One day Phyllis shared John 3:16 with Khoo, substituting her name, Susan, for “world.”
“I began to wonder why my god-father never told me he loved me,” Khoo said.
It was about that time that Khoo’s school gave the students free tickets to the movie, “Jesus of Nazareth.” Khoo said she cried in the theater because even though she knew she was watching just a movie, she also realized who God is.
“I started comparing Jesus Christ as a God of love who died for my sins to the Buddhist gods who were selfish and only wanted things for themselves,” Khoo said. “In the temple, you have to give the gods things and don’t get anything in return.”
After Khoo accepted Jesus by repeating the sinner’s prayer printed in Daily Bread on Sept. 14, 1981, she kept her conversion from her family.
“However, the Bible says you can’t serve two masters,” she said. “I was running out of excuses for going to church and I didn’t want to pray at home to the idols anymore.”
She said she chose a time when her parents were watching a comedy on TV and seemed in a good mood. When she revealed her secret, her parents told her brothers to leave the room.
“My parents were both crying. That’s the first time I ever saw my dad cry,” Khoo said.
However, the tears turned to anger, and her dad told her, “If you think this church is so good, let them take care of you. You are no longer my daughter.”
The mother she had been so close to said, “If I’d known you would be a Christian today, I would have killed you as a baby.”
For the next year, Khoo said, there was no conversation at home. She stayed only because her pastor told her it would not be a good witness for her to leave home at her age of 17.
“I had lodging and meals,” she said, “but no family life.”
All during that time she was holding fast to Acts 16:31: “Believe on the Lord Jesus Christ and thou shalt be saved, and thy house.”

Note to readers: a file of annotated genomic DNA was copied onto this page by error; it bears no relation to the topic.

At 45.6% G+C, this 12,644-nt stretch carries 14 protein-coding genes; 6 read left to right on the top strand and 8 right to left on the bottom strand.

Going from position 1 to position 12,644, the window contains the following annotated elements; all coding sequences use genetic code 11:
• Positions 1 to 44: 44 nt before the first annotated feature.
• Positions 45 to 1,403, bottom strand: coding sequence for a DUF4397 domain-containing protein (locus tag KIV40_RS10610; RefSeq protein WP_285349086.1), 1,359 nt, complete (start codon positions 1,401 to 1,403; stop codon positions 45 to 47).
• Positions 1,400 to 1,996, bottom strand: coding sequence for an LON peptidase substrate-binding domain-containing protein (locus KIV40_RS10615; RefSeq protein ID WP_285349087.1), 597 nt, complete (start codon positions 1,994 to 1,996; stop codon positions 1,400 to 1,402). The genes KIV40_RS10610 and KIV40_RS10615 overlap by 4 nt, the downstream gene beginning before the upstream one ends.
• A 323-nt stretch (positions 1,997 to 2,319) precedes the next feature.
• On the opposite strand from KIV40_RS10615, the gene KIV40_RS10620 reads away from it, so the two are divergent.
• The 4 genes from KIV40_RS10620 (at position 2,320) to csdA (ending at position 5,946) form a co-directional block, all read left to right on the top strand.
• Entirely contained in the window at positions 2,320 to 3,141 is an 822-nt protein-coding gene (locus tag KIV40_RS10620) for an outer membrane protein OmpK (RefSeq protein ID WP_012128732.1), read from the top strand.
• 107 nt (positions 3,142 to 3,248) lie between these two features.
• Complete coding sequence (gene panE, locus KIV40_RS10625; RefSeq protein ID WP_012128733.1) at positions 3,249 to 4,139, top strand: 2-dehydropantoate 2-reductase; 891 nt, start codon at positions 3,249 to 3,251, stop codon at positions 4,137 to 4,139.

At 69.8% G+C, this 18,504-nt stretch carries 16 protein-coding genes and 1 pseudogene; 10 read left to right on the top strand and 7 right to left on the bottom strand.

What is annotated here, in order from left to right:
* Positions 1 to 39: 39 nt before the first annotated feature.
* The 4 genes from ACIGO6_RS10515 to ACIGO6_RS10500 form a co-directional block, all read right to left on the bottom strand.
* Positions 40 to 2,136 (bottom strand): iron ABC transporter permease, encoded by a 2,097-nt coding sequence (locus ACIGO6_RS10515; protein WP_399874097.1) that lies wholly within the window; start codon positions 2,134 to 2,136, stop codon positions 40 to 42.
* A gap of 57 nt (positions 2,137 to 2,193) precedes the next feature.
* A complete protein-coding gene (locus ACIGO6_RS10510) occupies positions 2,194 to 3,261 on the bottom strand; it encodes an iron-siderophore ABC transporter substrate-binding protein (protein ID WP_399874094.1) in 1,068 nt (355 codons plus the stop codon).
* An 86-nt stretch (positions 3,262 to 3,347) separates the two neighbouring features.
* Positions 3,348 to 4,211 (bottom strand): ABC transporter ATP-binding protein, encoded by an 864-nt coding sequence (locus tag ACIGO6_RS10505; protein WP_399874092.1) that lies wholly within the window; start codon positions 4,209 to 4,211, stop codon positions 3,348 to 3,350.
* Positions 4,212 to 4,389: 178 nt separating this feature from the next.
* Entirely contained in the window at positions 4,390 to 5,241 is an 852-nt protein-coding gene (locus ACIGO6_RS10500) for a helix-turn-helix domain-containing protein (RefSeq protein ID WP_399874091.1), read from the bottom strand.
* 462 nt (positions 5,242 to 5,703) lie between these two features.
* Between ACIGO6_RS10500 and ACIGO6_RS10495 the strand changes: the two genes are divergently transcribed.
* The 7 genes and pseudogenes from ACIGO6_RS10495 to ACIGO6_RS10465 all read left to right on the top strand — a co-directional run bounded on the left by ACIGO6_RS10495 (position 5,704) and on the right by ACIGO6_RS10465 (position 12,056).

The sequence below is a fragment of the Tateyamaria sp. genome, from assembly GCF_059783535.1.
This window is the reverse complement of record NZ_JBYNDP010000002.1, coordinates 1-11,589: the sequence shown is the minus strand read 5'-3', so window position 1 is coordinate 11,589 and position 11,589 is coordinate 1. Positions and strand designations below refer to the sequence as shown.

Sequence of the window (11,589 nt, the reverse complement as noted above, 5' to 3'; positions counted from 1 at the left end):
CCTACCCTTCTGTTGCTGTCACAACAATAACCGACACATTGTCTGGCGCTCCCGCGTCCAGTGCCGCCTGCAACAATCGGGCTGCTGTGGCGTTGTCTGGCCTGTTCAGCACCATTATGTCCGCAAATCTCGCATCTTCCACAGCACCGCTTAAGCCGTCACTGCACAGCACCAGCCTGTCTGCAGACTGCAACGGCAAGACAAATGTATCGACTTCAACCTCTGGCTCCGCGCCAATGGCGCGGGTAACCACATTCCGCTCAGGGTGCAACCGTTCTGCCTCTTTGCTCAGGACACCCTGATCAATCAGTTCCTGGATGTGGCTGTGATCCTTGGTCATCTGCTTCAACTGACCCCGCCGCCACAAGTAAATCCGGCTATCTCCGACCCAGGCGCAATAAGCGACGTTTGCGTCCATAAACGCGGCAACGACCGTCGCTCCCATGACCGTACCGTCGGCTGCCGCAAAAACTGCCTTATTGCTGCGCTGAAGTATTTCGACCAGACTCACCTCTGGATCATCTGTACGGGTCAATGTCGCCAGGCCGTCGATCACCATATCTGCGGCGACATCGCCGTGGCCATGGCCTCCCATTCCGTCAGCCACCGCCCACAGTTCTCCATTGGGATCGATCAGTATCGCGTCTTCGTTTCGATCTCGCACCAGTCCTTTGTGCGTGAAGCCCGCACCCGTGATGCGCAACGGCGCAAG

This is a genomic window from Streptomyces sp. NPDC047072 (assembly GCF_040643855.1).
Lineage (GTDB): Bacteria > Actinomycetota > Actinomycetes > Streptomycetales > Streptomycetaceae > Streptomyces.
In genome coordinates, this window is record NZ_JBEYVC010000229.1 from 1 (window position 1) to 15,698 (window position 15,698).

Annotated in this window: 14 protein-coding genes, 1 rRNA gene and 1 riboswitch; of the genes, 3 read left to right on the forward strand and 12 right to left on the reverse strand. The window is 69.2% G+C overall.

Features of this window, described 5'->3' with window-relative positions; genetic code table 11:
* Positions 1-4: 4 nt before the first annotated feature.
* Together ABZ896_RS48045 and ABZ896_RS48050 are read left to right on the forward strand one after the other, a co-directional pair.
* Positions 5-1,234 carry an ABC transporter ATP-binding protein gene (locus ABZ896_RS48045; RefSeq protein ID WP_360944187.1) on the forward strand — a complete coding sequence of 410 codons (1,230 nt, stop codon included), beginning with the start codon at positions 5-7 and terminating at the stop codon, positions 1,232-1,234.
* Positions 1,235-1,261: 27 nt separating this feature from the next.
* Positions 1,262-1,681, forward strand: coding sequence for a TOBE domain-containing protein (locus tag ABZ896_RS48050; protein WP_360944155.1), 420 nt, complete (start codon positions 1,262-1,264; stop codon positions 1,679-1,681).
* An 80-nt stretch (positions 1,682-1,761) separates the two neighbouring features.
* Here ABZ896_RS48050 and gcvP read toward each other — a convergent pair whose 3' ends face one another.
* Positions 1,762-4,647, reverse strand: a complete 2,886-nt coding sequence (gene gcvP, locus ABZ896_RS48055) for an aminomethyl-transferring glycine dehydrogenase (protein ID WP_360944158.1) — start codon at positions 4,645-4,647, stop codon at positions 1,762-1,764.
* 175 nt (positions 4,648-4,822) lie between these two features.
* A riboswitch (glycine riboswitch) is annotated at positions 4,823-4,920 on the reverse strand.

Khoo talked to her brothers when her parents weren’t around and they both came to know Jesus. That angered her parents even more.
Two years after she was saved, Khoo said she knew she had to be baptized, but wouldn’t do it without her parents’ consent.
Mellowing somewhat, they gave their permission and even attended the baptism ceremony.
In 1985, Khoo was planning to come to the United States to study.
“I knew God wanted me to come to the U.S., but I also knew no one would follow up on my parents if I left,” Khoo said. “But one of my friends told me that my part was done, I had planted the seed.”
While Khoo was attending the University of Oklahoma, both of her parents became Christians. Khoo returned home in 1989 where she began a seven-year stint as sales and marketing manager for Sheraton Hotels. She returned to OU this year to pursue a master’s degree and is “waiting on the Lord to confirm a call to missions.”
“When I returned to Malaysia in 1989, I told the Lord it was my desire to go back to a Christian home with no idols,” Khoo said. “The house had been painted and there were no idols to be seen. It’s nice to have a family who can kneel together and pray.”

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  • Dana Williamson